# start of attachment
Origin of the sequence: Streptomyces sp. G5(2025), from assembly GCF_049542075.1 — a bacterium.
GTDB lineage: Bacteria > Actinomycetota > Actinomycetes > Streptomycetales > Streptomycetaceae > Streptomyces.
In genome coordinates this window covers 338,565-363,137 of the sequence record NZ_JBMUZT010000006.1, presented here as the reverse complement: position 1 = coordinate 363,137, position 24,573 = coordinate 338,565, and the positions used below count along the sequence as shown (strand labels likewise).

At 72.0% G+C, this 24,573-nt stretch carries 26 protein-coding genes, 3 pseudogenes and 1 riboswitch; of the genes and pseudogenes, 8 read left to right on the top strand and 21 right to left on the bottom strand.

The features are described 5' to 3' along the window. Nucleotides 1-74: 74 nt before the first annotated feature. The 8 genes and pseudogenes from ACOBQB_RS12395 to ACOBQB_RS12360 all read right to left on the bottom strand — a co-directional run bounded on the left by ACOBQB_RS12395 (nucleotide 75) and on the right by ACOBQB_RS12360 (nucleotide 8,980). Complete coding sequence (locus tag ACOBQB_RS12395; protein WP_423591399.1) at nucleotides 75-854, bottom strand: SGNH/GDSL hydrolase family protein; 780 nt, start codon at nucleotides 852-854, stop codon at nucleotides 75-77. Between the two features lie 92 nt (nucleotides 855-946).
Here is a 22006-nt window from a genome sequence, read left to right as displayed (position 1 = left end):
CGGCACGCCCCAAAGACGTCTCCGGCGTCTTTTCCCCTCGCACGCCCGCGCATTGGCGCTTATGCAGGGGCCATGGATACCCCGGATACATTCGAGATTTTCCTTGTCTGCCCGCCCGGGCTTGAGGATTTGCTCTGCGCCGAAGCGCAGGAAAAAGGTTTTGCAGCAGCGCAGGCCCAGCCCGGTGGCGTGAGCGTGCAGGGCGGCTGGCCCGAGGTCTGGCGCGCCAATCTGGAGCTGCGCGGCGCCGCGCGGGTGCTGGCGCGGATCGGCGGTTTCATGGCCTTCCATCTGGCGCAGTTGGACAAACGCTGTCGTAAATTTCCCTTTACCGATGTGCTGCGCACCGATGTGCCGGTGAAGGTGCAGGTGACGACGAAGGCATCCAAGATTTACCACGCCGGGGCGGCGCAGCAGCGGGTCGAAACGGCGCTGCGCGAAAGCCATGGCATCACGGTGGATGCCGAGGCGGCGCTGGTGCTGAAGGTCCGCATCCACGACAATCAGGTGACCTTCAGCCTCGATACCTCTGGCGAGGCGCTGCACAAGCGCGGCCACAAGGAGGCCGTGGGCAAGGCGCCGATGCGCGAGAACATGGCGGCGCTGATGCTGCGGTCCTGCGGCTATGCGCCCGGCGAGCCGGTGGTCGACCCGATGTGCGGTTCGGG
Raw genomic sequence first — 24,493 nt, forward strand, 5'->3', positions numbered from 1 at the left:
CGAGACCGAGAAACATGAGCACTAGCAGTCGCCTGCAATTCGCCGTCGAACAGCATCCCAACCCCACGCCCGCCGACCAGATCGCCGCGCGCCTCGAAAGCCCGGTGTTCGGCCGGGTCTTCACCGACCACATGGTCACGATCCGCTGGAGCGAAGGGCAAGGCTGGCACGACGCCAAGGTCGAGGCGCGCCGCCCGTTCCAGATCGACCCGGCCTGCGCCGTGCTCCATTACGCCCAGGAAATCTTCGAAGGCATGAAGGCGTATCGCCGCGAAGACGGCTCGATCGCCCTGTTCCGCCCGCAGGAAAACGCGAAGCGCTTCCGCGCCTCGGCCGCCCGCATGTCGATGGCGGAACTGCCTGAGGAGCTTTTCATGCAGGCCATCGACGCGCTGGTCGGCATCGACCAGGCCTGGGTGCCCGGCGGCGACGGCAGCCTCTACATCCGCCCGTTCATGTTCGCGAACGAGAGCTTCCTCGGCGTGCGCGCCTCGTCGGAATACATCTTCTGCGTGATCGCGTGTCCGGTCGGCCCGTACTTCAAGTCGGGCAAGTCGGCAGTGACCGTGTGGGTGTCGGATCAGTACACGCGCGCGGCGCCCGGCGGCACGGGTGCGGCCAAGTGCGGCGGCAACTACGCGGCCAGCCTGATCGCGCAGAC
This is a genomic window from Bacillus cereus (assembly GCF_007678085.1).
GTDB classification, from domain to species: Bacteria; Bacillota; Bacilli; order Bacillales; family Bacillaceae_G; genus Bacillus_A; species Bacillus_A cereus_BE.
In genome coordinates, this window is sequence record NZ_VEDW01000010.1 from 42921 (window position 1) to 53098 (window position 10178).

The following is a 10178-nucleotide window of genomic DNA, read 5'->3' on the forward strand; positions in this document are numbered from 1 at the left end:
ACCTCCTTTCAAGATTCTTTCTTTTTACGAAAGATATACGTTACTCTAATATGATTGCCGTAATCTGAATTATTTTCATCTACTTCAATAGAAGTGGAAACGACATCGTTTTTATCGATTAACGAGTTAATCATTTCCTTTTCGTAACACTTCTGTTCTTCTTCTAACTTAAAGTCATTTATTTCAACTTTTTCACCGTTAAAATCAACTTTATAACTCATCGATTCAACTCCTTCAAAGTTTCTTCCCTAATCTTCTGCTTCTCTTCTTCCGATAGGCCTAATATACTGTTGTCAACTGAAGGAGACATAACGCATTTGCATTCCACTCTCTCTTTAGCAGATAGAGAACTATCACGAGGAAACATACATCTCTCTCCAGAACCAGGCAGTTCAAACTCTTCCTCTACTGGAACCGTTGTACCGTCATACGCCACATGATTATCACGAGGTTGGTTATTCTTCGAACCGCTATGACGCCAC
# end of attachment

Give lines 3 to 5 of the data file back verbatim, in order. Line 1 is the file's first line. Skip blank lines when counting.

In genome coordinates this window covers 338,565-363,137 of the sequence record NZ_JBMUZT010000006.1, presented here as the reverse complement: position 1 = coordinate 363,137, position 24,573 = coordinate 338,565, and the positions used below count along the sequence as shown (strand labels likewise).

At 72.0% G+C, this 24,573-nt stretch carries 26 protein-coding genes, 3 pseudogenes and 1 riboswitch; of the genes and pseudogenes, 8 read left to right on the top strand and 21 right to left on the bottom strand.

The features are described 5' to 3' along the window. Nucleotides 1-74: 74 nt before the first annotated feature. The 8 genes and pseudogenes from ACOBQB_RS12395 to ACOBQB_RS12360 all read right to left on the bottom strand — a co-directional run bounded on the left by ACOBQB_RS12395 (nucleotide 75) and on the right by ACOBQB_RS12360 (nucleotide 8,980). Complete coding sequence (locus tag ACOBQB_RS12395; protein WP_423591399.1) at nucleotides 75-854, bottom strand: SGNH/GDSL hydrolase family protein; 780 nt, start codon at nucleotides 852-854, stop codon at nucleotides 75-77. Between the two features lie 92 nt (nucleotides 855-946).